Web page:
Richard Carnes is spot-on about American involvement in another war, the prospective war with Syria, since it “crossed the red line.” The reiteration of Carnes’ declaration that “it is not our fight” brings us to the next enigma — just whose fight is it?
If, for the sake of argument, the Obama White House is right in its assertion that Assad gassed his own people, then answer me this: How will an American strike on Syria aid an already beleaguered population? Just who is the “enemy” that we would be aggressing? How do we discern one side from the other? Is the rebel cause or fight any more meritorious or murderous than the existing Assad regime? Just what is the extant danger or peril that this fight poses for Americans a half a globe away? How many more American lives shall be offered up to prove our point that death via bullets or bombs is more humane than death by poisonous gas? What is the end game from our new war in the Middle East? Will we gain more friends and respect?
When will this renegade president (Obama, not Assad) follow the strictures of the Constitution in declaring “war” on another nation? Or, is that term to be spun into a “humanitarian engagement” under the authority of an “executive order” or “U.N. resolution?” Cameron, of Great Britain, relegated to his Parliament the decision to make war on Syria, and England does not even have a Constitution that required him to do so. An American soldier becomes just as dead under a “humanitarian engagement” as he does under a declared war by the right authority. Bush had his Iraqi war pursuant to executive order. Obama had his Libyan war pursuant to executive order as sanctioned by the U.N. (an irrelevant authority). Factions in Afghanistan and Pakistan are at war with Americans, as we speak, pursuant to an executive policy of “saving face.” And now, we have another “face saving” gesture that will engage us in Syria, since it had the audacity to cross Obama’s “red line.”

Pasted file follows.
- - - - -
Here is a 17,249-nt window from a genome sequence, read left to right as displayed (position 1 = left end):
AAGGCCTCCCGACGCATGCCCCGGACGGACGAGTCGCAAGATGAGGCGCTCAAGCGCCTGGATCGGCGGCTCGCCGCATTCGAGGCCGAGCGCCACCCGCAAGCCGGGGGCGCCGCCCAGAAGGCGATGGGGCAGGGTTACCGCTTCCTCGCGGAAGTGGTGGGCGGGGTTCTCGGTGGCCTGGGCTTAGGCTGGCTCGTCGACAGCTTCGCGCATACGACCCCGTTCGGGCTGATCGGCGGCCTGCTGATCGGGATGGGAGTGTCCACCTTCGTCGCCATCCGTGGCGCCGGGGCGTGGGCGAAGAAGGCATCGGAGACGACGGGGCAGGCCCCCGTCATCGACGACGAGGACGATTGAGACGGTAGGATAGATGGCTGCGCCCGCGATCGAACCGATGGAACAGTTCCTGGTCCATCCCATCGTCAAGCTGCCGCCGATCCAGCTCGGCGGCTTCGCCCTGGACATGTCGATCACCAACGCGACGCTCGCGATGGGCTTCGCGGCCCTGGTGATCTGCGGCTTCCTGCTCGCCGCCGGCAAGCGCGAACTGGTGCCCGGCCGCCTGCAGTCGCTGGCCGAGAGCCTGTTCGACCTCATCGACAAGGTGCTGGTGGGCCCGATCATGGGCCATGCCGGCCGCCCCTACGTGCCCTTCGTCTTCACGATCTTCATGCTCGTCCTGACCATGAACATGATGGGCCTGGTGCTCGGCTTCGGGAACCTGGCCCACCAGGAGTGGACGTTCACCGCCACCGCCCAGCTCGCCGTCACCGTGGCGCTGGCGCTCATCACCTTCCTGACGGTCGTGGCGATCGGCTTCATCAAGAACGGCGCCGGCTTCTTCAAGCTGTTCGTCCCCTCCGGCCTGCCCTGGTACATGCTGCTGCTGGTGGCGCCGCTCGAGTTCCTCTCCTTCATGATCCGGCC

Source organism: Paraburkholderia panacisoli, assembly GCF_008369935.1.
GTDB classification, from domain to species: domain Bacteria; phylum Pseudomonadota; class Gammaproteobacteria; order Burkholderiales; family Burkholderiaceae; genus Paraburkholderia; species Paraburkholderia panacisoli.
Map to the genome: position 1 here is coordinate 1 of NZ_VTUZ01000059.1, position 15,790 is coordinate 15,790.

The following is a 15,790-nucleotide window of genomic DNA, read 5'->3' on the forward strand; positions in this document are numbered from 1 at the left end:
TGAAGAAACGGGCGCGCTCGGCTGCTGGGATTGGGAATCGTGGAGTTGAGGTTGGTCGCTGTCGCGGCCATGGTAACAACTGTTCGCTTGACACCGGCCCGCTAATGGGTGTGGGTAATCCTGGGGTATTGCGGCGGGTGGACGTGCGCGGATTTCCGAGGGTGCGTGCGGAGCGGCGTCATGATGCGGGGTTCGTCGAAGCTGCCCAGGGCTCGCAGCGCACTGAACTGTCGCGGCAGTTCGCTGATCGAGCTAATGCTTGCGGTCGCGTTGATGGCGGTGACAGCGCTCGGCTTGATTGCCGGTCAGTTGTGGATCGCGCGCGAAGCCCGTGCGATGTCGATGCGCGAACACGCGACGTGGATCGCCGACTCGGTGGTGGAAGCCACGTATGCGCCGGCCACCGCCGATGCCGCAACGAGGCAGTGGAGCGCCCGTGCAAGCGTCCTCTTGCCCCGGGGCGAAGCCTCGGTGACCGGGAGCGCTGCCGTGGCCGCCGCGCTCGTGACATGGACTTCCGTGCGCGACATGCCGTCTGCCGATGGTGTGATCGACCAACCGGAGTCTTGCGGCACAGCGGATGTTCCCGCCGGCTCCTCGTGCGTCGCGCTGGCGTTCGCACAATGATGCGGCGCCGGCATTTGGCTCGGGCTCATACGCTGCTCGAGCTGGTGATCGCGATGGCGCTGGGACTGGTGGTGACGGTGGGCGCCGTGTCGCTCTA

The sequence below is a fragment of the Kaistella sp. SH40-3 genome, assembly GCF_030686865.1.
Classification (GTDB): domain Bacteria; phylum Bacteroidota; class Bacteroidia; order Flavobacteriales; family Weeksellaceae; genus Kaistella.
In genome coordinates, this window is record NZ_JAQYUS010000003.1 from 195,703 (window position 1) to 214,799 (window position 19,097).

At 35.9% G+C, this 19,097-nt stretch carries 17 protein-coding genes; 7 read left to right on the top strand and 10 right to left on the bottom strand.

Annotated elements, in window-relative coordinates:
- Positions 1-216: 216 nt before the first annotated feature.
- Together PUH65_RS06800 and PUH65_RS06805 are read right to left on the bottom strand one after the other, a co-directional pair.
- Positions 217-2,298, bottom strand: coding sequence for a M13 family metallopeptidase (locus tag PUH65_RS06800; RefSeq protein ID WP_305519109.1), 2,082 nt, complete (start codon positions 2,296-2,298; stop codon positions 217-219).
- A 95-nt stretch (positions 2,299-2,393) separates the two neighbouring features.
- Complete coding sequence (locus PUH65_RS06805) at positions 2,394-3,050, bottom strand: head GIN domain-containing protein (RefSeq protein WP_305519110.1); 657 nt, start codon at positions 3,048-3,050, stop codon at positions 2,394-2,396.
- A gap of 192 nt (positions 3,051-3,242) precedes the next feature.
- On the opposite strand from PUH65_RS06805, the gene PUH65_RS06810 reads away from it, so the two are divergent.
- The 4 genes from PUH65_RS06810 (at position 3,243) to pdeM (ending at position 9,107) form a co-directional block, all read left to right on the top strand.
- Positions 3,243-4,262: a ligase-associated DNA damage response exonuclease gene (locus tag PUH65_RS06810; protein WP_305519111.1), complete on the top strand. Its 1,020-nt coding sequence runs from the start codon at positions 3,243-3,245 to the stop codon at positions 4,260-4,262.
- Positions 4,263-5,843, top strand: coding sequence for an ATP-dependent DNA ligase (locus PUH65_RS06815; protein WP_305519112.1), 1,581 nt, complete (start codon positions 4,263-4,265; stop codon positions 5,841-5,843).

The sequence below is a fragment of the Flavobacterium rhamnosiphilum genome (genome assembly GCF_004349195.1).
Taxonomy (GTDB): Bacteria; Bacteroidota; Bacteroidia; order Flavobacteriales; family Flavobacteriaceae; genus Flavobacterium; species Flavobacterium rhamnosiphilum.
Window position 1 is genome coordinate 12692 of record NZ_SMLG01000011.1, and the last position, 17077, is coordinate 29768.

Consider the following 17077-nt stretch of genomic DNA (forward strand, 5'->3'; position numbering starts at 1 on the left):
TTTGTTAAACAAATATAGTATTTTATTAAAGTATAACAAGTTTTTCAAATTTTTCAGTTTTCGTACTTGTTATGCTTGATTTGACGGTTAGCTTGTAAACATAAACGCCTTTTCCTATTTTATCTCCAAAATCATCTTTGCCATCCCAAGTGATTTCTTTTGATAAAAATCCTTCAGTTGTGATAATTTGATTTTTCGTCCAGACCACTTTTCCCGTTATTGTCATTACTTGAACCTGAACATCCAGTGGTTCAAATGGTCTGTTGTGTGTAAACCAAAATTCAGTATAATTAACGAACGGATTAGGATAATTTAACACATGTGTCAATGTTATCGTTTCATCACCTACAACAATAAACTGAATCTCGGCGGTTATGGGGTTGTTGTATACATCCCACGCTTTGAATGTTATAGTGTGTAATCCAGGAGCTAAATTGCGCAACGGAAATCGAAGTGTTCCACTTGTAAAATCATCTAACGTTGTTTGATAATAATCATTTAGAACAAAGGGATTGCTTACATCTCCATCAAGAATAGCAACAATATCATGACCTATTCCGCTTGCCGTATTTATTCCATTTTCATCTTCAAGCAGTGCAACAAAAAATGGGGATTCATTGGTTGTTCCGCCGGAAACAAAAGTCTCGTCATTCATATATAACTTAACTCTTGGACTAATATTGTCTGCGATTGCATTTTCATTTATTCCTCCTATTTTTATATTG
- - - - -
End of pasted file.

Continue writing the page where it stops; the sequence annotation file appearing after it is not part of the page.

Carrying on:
Notwithstanding the fear mongering, saber rattling and bellicose puffing from the Pentagon and White House, the only reason by my lights that we would have in attacking Syria would be to fulfill Obama’s prior promise that America would take action were his fabled “red line” to be crossed — this is a political reason, pure and simple. It is to transform the “paper tiger” into the real thing. It is the stuff for the mid-term elections. For once, I would ask that Obama break his promise for more war were he snubbed by Syria in its use of certain weapons (gas) against its people. And this should not mean things to do in view of prior promises broken, to wit: Affordable Health Care Act fomenting cheaper premiums, higher quality and move coverage; less unemployment and a healthier economy resulting from more federal stimulation; less fiscal debt because of Democratic restraints; more transparency from his “change;” and so on.
Were Obama to unilaterally endeavor to fulfill his pugnacious promise in attacking Syria (whomever it may be) without the Constitutional authority from Congress, the resultant damage to this nation would be catastrophic, what with the mockery of the rule of law, our present economic insolvency, the further loss of blood and treasury, and disregard for the wishes and best interests of a war-weary American citizenry. Obama’s “red line” may very well become his own indictment of impeachment for his intolerance and contempt of Congress, the Constitution and the American people as a whole.